Three legislations for water management

| 01 December 2000 22:56 IST

Goa is considering at least three new legislations to regulate scarce water resources and to prevent damage and pollution being caused to ground water level, especially due to mining activity in the hinterland and tourism in the coastal belt, for the last four decades.

As Goa's nine river basins comprise of hardly 6.6 per cent of the total basin area of the west from Tapi in Gujarat to Tadri in Karnataka identified at national level, the tiny state has decided to have its own water policy rather than adopting the national water policy.

"Goa to a large extent is hydrologically land-locked since six of its rivers originate and flow within the state boundaries while two originate from Maharashtra and one from Karnataka", states irrigation minister Ramakant Khalap while justifying its own water policy.

While adopting the state water policy, the state government has also decided to set up Water Resources Control Board to advise the government on inter-state water matters, approve water development plans and monitor water policy implementation programmes.

Goa is the only state where mining activity of mineral ore is still being controlled by handful of private business houses, which also control the economic and political agencies here - directly or indirectly. The mining pollution has thus remained an unattended problem, causing severe damage to the tourist state's ecological structure.

The policy thus proposes legislations like comprehensive pollution control act as well as a separate state legislation to prevent damage caused due to mining activity outside the mining lease areas, since the lease area is covered under the central act.

While 65,000 hectares of forest land is being exploited for the mining activity here since 1960, over 800 hectares of the hinterland area is also being filled with dumps of mining rejects, causing severe damage to the western ghat region.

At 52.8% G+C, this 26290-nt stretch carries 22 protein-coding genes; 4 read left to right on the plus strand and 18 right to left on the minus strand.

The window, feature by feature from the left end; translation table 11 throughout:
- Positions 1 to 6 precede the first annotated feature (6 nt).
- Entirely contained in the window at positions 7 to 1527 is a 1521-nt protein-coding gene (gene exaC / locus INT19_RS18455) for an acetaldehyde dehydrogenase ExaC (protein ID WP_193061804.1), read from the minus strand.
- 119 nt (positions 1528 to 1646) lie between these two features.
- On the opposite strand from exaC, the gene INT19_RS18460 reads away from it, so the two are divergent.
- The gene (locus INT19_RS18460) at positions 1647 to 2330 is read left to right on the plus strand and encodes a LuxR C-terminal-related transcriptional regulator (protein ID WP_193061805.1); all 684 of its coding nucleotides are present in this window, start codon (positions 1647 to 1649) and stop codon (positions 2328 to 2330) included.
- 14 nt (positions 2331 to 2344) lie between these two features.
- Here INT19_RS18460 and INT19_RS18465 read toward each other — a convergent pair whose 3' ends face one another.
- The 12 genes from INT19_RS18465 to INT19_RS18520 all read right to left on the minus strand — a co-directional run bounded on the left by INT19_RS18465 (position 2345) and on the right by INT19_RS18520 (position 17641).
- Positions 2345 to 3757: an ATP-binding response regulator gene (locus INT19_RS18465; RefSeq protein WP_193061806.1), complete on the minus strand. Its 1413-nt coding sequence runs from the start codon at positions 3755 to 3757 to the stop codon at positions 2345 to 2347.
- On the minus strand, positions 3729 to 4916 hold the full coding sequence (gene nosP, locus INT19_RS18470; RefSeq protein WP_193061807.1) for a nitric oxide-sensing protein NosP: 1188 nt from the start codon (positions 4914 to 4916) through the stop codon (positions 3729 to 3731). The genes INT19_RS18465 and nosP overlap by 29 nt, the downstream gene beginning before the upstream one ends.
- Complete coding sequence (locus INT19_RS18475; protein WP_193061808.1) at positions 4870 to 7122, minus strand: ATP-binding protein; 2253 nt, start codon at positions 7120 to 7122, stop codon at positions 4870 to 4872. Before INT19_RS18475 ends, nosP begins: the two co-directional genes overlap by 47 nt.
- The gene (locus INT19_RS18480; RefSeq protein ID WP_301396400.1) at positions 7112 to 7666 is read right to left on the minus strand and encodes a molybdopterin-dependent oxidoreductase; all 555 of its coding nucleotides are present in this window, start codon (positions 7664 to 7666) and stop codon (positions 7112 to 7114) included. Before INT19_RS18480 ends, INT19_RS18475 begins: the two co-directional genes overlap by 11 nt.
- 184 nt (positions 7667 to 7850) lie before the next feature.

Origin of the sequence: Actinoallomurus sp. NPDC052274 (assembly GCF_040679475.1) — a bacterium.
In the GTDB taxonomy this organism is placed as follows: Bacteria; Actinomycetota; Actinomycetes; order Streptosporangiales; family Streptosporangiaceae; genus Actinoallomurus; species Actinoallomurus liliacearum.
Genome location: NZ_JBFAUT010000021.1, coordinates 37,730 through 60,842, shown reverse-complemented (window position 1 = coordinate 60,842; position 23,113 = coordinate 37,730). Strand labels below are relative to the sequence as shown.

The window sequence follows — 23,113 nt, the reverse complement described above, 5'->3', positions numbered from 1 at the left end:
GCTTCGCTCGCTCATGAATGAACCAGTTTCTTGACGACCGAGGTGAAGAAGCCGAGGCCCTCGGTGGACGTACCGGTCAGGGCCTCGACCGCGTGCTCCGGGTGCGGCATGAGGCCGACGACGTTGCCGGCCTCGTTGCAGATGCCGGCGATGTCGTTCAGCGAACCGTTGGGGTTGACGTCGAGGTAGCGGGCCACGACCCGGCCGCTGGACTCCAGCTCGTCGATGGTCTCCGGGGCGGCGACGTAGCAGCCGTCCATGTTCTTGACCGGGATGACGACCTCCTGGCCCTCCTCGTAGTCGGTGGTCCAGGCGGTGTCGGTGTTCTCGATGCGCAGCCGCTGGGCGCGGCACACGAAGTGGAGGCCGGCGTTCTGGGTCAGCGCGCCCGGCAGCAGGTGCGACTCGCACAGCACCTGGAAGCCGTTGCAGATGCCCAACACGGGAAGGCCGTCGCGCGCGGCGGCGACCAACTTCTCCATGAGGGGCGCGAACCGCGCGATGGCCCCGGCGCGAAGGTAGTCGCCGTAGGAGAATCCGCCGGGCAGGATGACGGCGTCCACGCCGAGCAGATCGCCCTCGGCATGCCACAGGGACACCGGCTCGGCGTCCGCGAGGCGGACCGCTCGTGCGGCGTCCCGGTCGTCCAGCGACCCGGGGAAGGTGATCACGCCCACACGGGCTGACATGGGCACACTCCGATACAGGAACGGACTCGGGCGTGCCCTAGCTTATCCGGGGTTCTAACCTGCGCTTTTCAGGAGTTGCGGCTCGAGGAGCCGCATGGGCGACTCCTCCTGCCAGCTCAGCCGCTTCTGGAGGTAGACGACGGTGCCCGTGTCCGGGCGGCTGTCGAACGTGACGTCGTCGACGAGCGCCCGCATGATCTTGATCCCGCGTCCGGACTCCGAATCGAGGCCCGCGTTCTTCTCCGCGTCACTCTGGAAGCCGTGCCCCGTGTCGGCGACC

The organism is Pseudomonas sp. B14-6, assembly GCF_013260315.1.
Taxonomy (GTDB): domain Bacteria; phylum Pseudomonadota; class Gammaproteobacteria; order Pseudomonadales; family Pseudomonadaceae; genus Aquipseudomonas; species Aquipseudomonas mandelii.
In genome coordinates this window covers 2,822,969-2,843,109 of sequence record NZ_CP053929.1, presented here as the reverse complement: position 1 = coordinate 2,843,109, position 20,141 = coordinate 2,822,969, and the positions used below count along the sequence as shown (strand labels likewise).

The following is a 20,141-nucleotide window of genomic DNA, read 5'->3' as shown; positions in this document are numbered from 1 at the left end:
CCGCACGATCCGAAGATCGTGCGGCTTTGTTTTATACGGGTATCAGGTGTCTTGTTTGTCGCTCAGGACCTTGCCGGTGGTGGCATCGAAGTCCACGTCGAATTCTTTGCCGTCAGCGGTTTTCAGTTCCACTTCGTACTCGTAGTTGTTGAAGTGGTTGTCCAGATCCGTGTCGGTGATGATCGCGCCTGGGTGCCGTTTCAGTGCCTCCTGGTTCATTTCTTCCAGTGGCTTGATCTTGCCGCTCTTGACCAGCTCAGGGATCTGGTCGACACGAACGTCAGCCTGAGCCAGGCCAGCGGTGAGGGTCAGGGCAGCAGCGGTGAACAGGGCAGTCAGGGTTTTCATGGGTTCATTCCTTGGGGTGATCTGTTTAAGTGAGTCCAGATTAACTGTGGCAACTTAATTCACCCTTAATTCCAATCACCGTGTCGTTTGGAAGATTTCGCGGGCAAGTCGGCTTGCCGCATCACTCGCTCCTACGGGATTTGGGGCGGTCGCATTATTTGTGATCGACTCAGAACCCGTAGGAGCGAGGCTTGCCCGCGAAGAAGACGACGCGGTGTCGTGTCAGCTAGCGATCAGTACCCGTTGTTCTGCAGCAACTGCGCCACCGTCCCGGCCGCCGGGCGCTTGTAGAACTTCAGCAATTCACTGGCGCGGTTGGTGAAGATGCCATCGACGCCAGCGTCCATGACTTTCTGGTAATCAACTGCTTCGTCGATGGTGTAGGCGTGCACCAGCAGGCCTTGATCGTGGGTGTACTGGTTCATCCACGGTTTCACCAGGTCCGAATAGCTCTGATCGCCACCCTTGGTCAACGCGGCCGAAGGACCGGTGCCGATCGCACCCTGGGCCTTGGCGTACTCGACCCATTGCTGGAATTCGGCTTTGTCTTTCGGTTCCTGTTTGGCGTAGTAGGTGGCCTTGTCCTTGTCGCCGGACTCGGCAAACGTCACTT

It has not only affected cultivable land like rice fields, coconut groves, arecanut gardens, sweet water fish and silting of inland waterways, but even the acquifer flow is affected wherever mine pits have gone deep.

In fact Goans frequently get red muddy water through taps as filters of both Opa and Selaulim water supply projects get choked with highly pollutant water coming down from the mines. "Waters of these rivers are polluted both chemically and bacteriological below surface", states policy document.

While dealing firmly with this pollution henceforth, the policy also proposes to tap source of water supply from high level of river basin where there are no mines, industries or large human habitation, by even shifting water purification plants there.

Besides this, the policy also plans to regulate ground water extraction through yet another legislation as the uncontrolled activity of digging bore and tube wells has caused salinity incursions as well as drying up of neighbouring household wells.

The problem is rampant in the coastal belt where star hotels as well as haphazard construction activity has extensively destroyed the natural water source systems. The policy also takes serious view of shore erosion and suggests protection measures as it threatens large part of Goan population as well as the tourism industry.

While listing out several short-term and long-term water management strategies, the policy for the next 50 years also proposes to open up 250 kms of inland waterways for water transport, besides exploiting its potential for inland fisheries as well as to create aquatic sports facilities.

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